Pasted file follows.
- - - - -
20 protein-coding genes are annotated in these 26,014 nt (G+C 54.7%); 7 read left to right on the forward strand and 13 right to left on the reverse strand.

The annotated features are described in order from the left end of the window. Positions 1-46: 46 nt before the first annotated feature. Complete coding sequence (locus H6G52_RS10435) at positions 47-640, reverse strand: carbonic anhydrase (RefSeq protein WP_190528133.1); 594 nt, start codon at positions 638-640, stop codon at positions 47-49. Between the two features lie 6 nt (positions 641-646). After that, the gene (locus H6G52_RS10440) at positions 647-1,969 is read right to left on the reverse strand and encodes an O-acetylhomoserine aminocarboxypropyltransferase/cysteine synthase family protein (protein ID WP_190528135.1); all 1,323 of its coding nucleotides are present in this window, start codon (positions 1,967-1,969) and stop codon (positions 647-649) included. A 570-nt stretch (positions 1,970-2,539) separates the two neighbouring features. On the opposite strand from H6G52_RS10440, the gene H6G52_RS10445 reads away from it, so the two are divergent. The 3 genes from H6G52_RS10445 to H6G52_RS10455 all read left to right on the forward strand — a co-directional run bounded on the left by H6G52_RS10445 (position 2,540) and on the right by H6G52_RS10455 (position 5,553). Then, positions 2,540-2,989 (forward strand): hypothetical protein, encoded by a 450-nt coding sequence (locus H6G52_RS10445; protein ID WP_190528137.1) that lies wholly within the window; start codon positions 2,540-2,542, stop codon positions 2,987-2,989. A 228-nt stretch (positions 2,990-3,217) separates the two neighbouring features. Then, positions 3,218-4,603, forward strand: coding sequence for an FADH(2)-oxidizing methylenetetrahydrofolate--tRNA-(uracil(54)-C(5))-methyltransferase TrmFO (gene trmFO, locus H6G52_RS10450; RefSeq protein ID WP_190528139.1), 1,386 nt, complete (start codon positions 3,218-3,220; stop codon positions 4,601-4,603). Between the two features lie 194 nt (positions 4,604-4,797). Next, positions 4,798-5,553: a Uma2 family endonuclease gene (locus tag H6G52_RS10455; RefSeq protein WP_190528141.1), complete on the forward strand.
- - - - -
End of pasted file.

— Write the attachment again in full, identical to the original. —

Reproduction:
20 protein-coding genes are annotated in these 26,014 nt (G+C 54.7%); 7 read left to right on the forward strand and 13 right to left on the reverse strand.

The annotated features are described in order from the left end of the window. Positions 1-46: 46 nt before the first annotated feature. Complete coding sequence (locus H6G52_RS10435) at positions 47-640, reverse strand: carbonic anhydrase (RefSeq protein WP_190528133.1); 594 nt, start codon at positions 638-640, stop codon at positions 47-49. Between the two features lie 6 nt (positions 641-646). After that, the gene (locus H6G52_RS10440) at positions 647-1,969 is read right to left on the reverse strand and encodes an O-acetylhomoserine aminocarboxypropyltransferase/cysteine synthase family protein (protein ID WP_190528135.1); all 1,323 of its coding nucleotides are present in this window, start codon (positions 1,967-1,969) and stop codon (positions 647-649) included. A 570-nt stretch (positions 1,970-2,539) separates the two neighbouring features. On the opposite strand from H6G52_RS10440, the gene H6G52_RS10445 reads away from it, so the two are divergent. The 3 genes from H6G52_RS10445 to H6G52_RS10455 all read left to right on the forward strand — a co-directional run bounded on the left by H6G52_RS10445 (position 2,540) and on the right by H6G52_RS10455 (position 5,553). Then, positions 2,540-2,989 (forward strand): hypothetical protein, encoded by a 450-nt coding sequence (locus H6G52_RS10445; protein ID WP_190528137.1) that lies wholly within the window; start codon positions 2,540-2,542, stop codon positions 2,987-2,989. A 228-nt stretch (positions 2,990-3,217) separates the two neighbouring features. Then, positions 3,218-4,603, forward strand: coding sequence for an FADH(2)-oxidizing methylenetetrahydrofolate--tRNA-(uracil(54)-C(5))-methyltransferase TrmFO (gene trmFO, locus H6G52_RS10450; RefSeq protein ID WP_190528139.1), 1,386 nt, complete (start codon positions 3,218-3,220; stop codon positions 4,601-4,603). Between the two features lie 194 nt (positions 4,604-4,797). Next, positions 4,798-5,553: a Uma2 family endonuclease gene (locus tag H6G52_RS10455; RefSeq protein WP_190528141.1), complete on the forward strand.